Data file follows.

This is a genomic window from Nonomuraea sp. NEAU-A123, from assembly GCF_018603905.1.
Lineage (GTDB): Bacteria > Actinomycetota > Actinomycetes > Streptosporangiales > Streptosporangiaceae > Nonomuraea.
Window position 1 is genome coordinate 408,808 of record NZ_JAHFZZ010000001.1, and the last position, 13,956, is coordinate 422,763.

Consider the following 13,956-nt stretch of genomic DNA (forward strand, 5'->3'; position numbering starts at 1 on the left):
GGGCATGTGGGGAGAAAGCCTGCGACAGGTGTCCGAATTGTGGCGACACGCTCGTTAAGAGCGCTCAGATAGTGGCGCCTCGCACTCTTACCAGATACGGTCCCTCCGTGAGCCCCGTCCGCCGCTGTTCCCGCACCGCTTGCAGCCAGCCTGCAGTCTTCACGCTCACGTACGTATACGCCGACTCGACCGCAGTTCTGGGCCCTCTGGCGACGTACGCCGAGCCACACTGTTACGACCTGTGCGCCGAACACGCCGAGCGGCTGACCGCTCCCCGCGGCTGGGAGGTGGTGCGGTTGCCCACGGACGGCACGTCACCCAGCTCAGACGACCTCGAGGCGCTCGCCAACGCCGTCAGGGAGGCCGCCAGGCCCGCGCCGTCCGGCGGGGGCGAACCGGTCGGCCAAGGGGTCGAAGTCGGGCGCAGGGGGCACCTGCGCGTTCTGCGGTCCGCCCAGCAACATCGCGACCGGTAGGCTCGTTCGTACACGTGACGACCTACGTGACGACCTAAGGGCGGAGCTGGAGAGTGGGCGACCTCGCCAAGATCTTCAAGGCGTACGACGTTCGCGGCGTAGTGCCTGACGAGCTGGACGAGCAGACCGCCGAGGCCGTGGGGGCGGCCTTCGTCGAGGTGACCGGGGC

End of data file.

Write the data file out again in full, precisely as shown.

This is a genomic window from Nonomuraea sp. NEAU-A123, from assembly GCF_018603905.1.
Lineage (GTDB): Bacteria > Actinomycetota > Actinomycetes > Streptosporangiales > Streptosporangiaceae > Nonomuraea.
Window position 1 is genome coordinate 408,808 of record NZ_JAHFZZ010000001.1, and the last position, 13,956, is coordinate 422,763.

Consider the following 13,956-nt stretch of genomic DNA (forward strand, 5'->3'; position numbering starts at 1 on the left):
GGGCATGTGGGGAGAAAGCCTGCGACAGGTGTCCGAATTGTGGCGACACGCTCGTTAAGAGCGCTCAGATAGTGGCGCCTCGCACTCTTACCAGATACGGTCCCTCCGTGAGCCCCGTCCGCCGCTGTTCCCGCACCGCTTGCAGCCAGCCTGCAGTCTTCACGCTCACGTACGTATACGCCGACTCGACCGCAGTTCTGGGCCCTCTGGCGACGTACGCCGAGCCACACTGTTACGACCTGTGCGCCGAACACGCCGAGCGGCTGACCGCTCCCCGCGGCTGGGAGGTGGTGCGGTTGCCCACGGACGGCACGTCACCCAGCTCAGACGACCTCGAGGCGCTCGCCAACGCCGTCAGGGAGGCCGCCAGGCCCGCGCCGTCCGGCGGGGGCGAACCGGTCGGCCAAGGGGTCGAAGTCGGGCGCAGGGGGCACCTGCGCGTTCTGCGGTCCGCCCAGCAACATCGCGACCGGTAGGCTCGTTCGTACACGTGACGACCTACGTGACGACCTAAGGGCGGAGCTGGAGAGTGGGCGACCTCGCCAAGATCTTCAAGGCGTACGACGTTCGCGGCGTAGTGCCTGACGAGCTGGACGAGCAGACCGCCGAGGCCGTGGGGGCGGCCTTCGTCGAGGTGACCGGGGC